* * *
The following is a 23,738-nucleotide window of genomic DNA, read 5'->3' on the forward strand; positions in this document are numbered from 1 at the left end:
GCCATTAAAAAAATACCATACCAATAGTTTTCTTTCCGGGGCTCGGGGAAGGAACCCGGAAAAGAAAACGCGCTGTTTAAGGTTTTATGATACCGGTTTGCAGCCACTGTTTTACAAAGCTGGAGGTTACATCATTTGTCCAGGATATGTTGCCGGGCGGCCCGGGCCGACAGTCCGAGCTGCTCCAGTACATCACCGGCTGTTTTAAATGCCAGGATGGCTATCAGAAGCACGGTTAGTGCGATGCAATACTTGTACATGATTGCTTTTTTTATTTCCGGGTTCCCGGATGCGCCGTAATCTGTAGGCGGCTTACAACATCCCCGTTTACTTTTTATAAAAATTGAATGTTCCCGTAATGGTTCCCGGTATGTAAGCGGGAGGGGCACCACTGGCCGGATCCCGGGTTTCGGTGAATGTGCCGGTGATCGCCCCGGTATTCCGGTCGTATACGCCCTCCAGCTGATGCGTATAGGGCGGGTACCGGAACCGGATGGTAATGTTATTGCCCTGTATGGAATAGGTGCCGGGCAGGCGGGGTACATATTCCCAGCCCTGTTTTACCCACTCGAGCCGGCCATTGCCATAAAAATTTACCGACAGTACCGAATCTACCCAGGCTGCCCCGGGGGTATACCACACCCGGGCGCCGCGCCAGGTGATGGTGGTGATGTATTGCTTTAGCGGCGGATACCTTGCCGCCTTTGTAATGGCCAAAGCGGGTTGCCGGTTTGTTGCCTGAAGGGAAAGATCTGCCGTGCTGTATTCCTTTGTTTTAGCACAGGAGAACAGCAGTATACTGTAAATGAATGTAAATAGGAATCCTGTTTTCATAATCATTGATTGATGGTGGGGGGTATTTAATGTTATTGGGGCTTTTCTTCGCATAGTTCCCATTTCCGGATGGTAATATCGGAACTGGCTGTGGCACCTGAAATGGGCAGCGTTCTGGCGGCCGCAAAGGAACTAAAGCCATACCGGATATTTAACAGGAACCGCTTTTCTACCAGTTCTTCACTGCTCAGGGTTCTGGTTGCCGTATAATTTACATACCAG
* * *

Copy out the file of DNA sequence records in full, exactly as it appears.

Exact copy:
The following is a 23,738-nucleotide window of genomic DNA, read 5'->3' on the forward strand; positions in this document are numbered from 1 at the left end:
GCCATTAAAAAAATACCATACCAATAGTTTTCTTTCCGGGGCTCGGGGAAGGAACCCGGAAAAGAAAACGCGCTGTTTAAGGTTTTATGATACCGGTTTGCAGCCACTGTTTTACAAAGCTGGAGGTTACATCATTTGTCCAGGATATGTTGCCGGGCGGCCCGGGCCGACAGTCCGAGCTGCTCCAGTACATCACCGGCTGTTTTAAATGCCAGGATGGCTATCAGAAGCACGGTTAGTGCGATGCAATACTTGTACATGATTGCTTTTTTTATTTCCGGGTTCCCGGATGCGCCGTAATCTGTAGGCGGCTTACAACATCCCCGTTTACTTTTTATAAAAATTGAATGTTCCCGTAATGGTTCCCGGTATGTAAGCGGGAGGGGCACCACTGGCCGGATCCCGGGTTTCGGTGAATGTGCCGGTGATCGCCCCGGTATTCCGGTCGTATACGCCCTCCAGCTGATGCGTATAGGGCGGGTACCGGAACCGGATGGTAATGTTATTGCCCTGTATGGAATAGGTGCCGGGCAGGCGGGGTACATATTCCCAGCCCTGTTTTACCCACTCGAGCCGGCCATTGCCATAAAAATTTACCGACAGTACCGAATCTACCCAGGCTGCCCCGGGGGTATACCACACCCGGGCGCCGCGCCAGGTGATGGTGGTGATGTATTGCTTTAGCGGCGGATACCTTGCCGCCTTTGTAATGGCCAAAGCGGGTTGCCGGTTTGTTGCCTGAAGGGAAAGATCTGCCGTGCTGTATTCCTTTGTTTTAGCACAGGAGAACAGCAGTATACTGTAAATGAATGTAAATAGGAATCCTGTTTTCATAATCATTGATTGATGGTGGGGGGTATTTAATGTTATTGGGGCTTTTCTTCGCATAGTTCCCATTTCCGGATGGTAATATCGGAACTGGCTGTGGCACCTGAAATGGGCAGCGTTCTGGCGGCCGCAAAGGAACTAAAGCCATACCGGATATTTAACAGGAACCGCTTTTCTACCAGTTCTTCACTGCTCAGGGTTCTGGTTGCCGTATAATTTACATACCAG